Tuesday, 30 October 2007

Reformation Day, October 31

But because of his great love for us, God, who is rich in mercy, made us alive with Christ even when we were dead in transgressions—it is by grace you have been saved. (Eph 2:4,5 NIV)

This is a slight rethinking of some thoughts I guest-posted last year over at New Lumps. This year I am reclaiming and reposting them here and linking to Tim Challies' Reformation Day Symposium. .

It seems to me that in these days when certain denominations seem to be going sideways, in need of a new Reformation for all intents and purposes, we might gain encouragement from God’s promise that He will not allow His true Church to die. Out of present ruins I believe He will raise it anew. He has reserved a remnant who have not bowed the knee to Baal. Indeed, one of the things the Reformation did was to confirm His faithfulness in this area.

In my opinion, one of the most meaningful aspects of the Reformation is that it peeled away layers of obscurity from God’s plan of salvation – a plan that could have been written by no human hand or imagined by no human intellect. These layers had been built up over the centuries for political or selfish reasons, the encroachment of human “wisdom” or just plain error.

How wonderful is the truth of His plan, even if it may seem from time to time to have been forgotten; buried in the mists of time, or tradition, or fashion, or ignored in favour of some formula of human invention that transfers sovereignty from God to man. But the truth has always been there, even when it has been forgotten or ignored or even deliberately pushed aside for some human agenda.

It is the truth even if we are unaware of it, or indeed whether or not anybody is aware of it. And in fact it was there, wasn’t it, for each of us, even before we were conscious of it.
“…While we were still sinners, Christ died for us.” (Rom 5:8b)
But at the time of the Reformation, the truth of salvation by grace alone through faith alone, completely aside from works, had been largely forgotten or obscured, even denied by the official church. The Reformers rediscovered and reminded us again of the sufficiency of Christ and his atoning sacrifice on the cross for our salvation. The Reformation did not bring a new thing – it remembered an old thing; an ancient thing; a thing that had been there all along, as truth always is.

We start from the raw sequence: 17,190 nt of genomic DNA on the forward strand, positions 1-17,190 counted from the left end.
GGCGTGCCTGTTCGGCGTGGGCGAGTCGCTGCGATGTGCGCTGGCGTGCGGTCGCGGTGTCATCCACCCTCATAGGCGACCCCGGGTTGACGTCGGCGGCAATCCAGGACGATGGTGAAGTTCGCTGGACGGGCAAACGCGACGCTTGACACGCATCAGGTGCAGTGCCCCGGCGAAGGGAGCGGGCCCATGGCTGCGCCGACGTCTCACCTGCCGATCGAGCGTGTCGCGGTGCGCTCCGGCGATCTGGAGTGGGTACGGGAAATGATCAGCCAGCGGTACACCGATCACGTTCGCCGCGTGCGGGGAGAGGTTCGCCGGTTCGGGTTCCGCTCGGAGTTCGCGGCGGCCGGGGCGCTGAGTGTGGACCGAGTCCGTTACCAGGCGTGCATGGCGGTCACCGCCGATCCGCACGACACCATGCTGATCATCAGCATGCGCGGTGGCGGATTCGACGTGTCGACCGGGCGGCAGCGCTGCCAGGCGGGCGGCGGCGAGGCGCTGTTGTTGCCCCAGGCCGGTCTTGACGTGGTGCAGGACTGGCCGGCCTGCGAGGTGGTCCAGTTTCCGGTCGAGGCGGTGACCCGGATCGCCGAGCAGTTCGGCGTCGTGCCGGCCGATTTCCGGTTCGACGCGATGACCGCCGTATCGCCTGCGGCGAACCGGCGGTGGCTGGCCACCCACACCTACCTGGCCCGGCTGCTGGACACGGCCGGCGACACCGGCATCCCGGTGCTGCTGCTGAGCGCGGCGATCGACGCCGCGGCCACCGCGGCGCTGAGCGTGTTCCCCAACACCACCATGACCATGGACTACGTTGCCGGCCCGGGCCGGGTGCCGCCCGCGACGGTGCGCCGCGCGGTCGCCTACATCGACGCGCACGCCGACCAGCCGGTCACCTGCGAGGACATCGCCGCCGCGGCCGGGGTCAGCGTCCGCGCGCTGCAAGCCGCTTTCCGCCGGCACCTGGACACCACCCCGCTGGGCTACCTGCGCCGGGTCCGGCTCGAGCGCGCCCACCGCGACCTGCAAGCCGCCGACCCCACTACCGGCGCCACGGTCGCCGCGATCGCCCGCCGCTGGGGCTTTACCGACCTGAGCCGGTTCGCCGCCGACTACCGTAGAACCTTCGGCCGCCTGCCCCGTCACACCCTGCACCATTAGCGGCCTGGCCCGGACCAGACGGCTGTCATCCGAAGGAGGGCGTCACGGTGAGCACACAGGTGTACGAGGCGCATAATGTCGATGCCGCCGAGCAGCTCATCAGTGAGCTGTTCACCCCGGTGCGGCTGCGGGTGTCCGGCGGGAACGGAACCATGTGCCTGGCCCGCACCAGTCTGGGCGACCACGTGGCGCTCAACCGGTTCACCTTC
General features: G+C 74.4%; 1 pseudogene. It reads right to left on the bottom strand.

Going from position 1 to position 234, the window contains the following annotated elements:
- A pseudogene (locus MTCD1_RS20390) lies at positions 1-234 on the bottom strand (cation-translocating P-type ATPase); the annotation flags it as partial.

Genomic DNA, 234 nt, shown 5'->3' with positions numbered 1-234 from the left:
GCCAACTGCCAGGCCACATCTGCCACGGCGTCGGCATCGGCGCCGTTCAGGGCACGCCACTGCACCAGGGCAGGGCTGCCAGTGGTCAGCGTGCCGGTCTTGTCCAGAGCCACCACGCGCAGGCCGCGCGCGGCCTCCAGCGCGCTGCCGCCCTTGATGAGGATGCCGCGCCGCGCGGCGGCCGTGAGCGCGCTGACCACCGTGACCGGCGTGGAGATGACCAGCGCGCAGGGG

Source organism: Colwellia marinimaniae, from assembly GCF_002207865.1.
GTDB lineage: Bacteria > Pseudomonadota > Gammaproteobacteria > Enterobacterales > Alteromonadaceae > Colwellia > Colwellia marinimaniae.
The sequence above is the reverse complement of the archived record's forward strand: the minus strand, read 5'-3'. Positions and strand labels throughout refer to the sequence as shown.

How marvellous to know this truth. How wonderful the assurance of it!
What a blessing to one who first discovers it, or to a Church that re-discovers it.

G. K. Chesterton wrote of the deaths of the church and its recurring resurrection, although as a Catholic, I’m sure he didn’t write it in approval of the Reformation. But I think the image fits. Just as out of the seemingly complete destruction of a forest fire springs regrowth and new life, so out of the ashes of a dead and corrupt church came the rediscovery of these earliest truths, and the Church was reborn. Christ promised that his Church would not die and the Reformation was his way of ensuring it at a certain time and place in history. We do indeed serve a God who knows His way out of the grave.

How marvellous to realize we are saved by God’s grace alone, not by works that would be so pitifully inadequate to earn us the right to stand in His presence. How wonderful to be assured that no further suffering beyond that of Christ on the cross was necessary for our salvation and that the fictional netherworld of “purgatory” is a mere fabrication of man. “Jesus paid it all!” How marvellous to know that the hand of God Himself wrote the formula for our rescue from sin. How wonderful to realize that Jesus, by his death and resurrection, has accomplished it. How beautiful that God has told us of it in His Holy word. How loving and comforting of Him to give us His Holy Spirit that we might be assured and confident in Him.

Indeed, how great is our God!

Take Care

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